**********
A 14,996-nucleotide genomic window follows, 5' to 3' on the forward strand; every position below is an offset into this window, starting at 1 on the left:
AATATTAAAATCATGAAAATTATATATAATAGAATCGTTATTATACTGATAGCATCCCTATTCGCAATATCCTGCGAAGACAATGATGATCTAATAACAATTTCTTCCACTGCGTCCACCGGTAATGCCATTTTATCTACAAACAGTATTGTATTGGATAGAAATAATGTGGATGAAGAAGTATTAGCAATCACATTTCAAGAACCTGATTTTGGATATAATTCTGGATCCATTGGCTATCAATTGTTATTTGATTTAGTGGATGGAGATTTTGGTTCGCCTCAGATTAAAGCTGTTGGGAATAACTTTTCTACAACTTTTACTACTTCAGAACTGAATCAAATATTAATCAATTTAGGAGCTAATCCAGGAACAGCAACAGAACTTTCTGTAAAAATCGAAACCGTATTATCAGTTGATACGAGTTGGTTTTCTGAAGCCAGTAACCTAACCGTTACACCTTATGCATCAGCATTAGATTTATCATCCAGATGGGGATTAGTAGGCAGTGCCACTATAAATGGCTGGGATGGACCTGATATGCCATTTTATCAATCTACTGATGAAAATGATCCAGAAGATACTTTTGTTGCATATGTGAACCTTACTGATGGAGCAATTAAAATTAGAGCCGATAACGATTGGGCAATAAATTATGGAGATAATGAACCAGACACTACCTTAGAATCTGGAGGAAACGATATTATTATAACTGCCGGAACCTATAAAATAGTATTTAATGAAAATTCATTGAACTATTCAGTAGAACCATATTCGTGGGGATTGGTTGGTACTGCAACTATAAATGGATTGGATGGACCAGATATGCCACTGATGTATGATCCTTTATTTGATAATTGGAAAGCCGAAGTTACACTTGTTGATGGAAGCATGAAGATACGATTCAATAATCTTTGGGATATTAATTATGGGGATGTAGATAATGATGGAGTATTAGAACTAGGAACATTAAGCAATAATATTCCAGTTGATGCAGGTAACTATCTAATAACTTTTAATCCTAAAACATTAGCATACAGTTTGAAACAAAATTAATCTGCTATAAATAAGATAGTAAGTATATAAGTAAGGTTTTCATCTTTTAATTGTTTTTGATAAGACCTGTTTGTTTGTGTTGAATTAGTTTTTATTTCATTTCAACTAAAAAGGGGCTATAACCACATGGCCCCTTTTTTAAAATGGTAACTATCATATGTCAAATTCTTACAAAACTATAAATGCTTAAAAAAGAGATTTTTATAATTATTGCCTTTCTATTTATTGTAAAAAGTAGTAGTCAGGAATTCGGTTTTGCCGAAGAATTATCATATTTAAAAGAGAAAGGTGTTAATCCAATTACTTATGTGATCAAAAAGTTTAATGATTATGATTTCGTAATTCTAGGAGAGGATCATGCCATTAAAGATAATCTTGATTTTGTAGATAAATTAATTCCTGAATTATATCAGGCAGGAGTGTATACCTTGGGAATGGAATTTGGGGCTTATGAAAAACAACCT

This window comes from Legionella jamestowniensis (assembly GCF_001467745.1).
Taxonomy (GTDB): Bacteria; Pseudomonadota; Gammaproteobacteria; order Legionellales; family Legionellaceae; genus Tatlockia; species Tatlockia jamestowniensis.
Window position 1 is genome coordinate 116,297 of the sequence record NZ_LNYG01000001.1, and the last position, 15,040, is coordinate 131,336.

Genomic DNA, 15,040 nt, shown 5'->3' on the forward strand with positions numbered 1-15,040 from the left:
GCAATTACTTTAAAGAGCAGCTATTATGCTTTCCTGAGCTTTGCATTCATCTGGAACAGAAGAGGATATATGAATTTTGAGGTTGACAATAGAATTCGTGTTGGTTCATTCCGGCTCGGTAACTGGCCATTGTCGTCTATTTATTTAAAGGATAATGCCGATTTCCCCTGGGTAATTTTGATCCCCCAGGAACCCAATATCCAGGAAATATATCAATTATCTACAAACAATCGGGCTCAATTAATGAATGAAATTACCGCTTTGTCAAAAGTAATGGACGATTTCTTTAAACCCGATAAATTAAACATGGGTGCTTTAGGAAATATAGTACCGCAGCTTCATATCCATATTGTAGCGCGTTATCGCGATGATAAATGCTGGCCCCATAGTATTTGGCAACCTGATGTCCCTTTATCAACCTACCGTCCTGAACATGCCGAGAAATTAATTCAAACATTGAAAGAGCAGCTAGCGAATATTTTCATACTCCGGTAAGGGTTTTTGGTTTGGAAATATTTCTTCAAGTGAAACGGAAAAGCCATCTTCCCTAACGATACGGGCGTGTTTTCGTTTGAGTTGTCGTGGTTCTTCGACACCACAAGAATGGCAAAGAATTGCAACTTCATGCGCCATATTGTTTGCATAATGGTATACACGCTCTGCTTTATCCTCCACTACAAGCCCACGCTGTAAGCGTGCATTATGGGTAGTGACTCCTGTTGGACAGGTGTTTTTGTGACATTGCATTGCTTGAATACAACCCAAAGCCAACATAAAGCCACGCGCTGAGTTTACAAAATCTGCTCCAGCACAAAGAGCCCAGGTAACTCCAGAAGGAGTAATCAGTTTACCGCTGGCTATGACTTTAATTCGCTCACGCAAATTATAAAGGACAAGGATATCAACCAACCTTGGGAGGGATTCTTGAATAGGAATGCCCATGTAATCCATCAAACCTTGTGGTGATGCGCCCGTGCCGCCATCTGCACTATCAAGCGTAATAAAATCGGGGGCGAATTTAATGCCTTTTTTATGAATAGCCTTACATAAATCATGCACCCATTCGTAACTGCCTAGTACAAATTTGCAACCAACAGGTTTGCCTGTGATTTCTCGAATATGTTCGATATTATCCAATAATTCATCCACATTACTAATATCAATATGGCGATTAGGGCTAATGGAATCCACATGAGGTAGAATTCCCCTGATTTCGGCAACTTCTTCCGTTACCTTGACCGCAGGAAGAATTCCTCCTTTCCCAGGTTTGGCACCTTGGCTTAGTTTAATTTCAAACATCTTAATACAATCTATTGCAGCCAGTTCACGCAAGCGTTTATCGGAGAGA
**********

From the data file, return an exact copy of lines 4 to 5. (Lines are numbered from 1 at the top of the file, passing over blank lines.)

Taxonomy (GTDB): Bacteria; Pseudomonadota; Gammaproteobacteria; order Legionellales; family Legionellaceae; genus Tatlockia; species Tatlockia jamestowniensis.
Window position 1 is genome coordinate 116,297 of the sequence record NZ_LNYG01000001.1, and the last position, 15,040, is coordinate 131,336.